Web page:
Returning from covering a juicy union dust-up in Cornwall, Ont., in 1948, hotshot young reporter Ted Byfield rolled into the Ottawa Journal’s newsroom to discover a new and rather interesting young lady in the paper’s Women’s Department.
“I was absolutely floored by her,” Mr. Byfield recalled. “She wasn’t necessarily glamorous, but she sure was good-looking. And she could quote poetry. I said to myself, ‘I’ve got to find a way to get her.’”
The object of his attention was Virginia Nairn − known universally as Ginger − a first-year University of Toronto languages student working on a summer contract. Unfortunately, her mother, who’d married into the upper ranks of Ottawa society, was horrified at the relationship and quickly decided the family needed to spend more time at their cottage on the Gatineau River, establishing maximal distance from the newsroom and its unsavoury denizens.
A summer of clandestine wooing followed, which included Mr. Byfield signalling at night from the west bank of the Gatineau River with a flashlight, at which point Ms. Nairn would hop in a canoe and paddle over from the east bank for a midnight rendezvous.
Once the summer ended, she returned to Toronto, but eventually dropped out of university to follow Mr. Byfield to Timmins, Ont., where he was now working at the Timmins Press. “They wanted to hire her, because they were desperate for writers and she could do the job, but the editor told us we absolutely had to get married first,” Mr. Byfield said. A sex scandal involving the publisher and wife of the biggest advertiser had left the paper tender about unsanctioned office romances.
Later that week, after the morning edition of the paper had been put to bed, they were married in a 20-minute ceremony at the manse of the local United church followed by a quick lunch. “Then we rushed back and put out the second edition,” Mr. Byfield chortled.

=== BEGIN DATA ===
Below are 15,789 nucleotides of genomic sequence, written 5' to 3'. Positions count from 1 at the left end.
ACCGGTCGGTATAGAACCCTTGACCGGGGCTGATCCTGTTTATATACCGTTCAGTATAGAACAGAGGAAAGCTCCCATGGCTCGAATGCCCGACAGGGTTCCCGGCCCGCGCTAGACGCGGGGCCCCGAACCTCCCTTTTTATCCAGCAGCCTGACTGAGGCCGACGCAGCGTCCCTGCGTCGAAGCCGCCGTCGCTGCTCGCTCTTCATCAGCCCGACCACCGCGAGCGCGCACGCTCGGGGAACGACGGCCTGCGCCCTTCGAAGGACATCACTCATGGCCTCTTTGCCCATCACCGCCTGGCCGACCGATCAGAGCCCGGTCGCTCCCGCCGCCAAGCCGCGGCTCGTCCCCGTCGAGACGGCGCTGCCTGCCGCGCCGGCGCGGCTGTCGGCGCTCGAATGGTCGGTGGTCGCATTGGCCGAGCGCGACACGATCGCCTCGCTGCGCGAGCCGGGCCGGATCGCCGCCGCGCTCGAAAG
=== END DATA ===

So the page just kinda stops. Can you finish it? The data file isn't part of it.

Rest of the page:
It was the first run of a uniquely productive relationship that’s left an indelible mark on Canadian journalism, religion and politics. In their 65 years together, Ted Byfield − old-school newspaperman, bombastic defender of conservative values and muse to the Reform Party − held the limelight, while Ginger Byfield, who died in Edmonton on July 21 of cancer at the age of 85 − was his indispensable editor, counsellor and lodestone. Together their shared legacy includes Alberta Report newsmagazine, a series of history books, a Christian school and a religious order. Along the way, Mrs. Byfield, a fearsome and exacting newsroom presence in her own right, left several generations of rookie journalists frightened out of their parentheses.
Virginia (Ginger) Luella Nairn was born in Albuquerque, N.M. on March 26, 1929, the product of an American demolitions expert and the daughter of a Maritime logging family. When that marriage failed, due in part to an explosion that cost her father a leg, she was raised by her extended family in Greenfield, N.S., while her mother pursued better prospects.
“Her aunts were very pious women and her uncles, being loggers, were not,” Mr. Byfield said. The young Mrs. Byfield (she hated the honorific Ms.) was thus imbued with a tough sense of humour, brutal candour and a logger’s easy facility with cursing, characteristics that would distinguish her later career.
When her mother finally found a suitable match in Ottawa, to a chemical engineer locally feted as the most eligible bachelor in town, Ginger entered a more refined social milieu, attending a convent school and winning four scholarships to study Latin, Greek and German at the University of Toronto. At university, she wrote for Campus, the school’s Communist newsletter. Her mother’s connections led to a summer job at the Ottawa Journal, and the fateful collision with her future husband.
“We had 65 years together. I loved her passionately and we always had a great time,” Mr. Byfield said.
Later, in Winnipeg, where Mr. Byfield was working for the Winnipeg Free Press, the couple realized a joint disillusionment with modern secular society. “We came to the conclusion that the Christian church needed to be more active in education and in the general media,” he said. To this end they founded the Company of the Cross, a lay order of the Anglican Church; in 1957 the organization opened St. John’s Cathedral Boys School in Selkirk, Man. As per their usual partnership, Mr. Byfield supplied the grand idea while Mrs. Byfield delivered the elbow grease, not only teaching classes but organizing the school’s accounts as well.
“My dad, as most egocentric geniuses do, has the habit of going off course in new and dangerous directions, while my mom ends up doing most of the work,” said son Link Byfield, former editor-publisher at Alberta Report.Report Typo/Error
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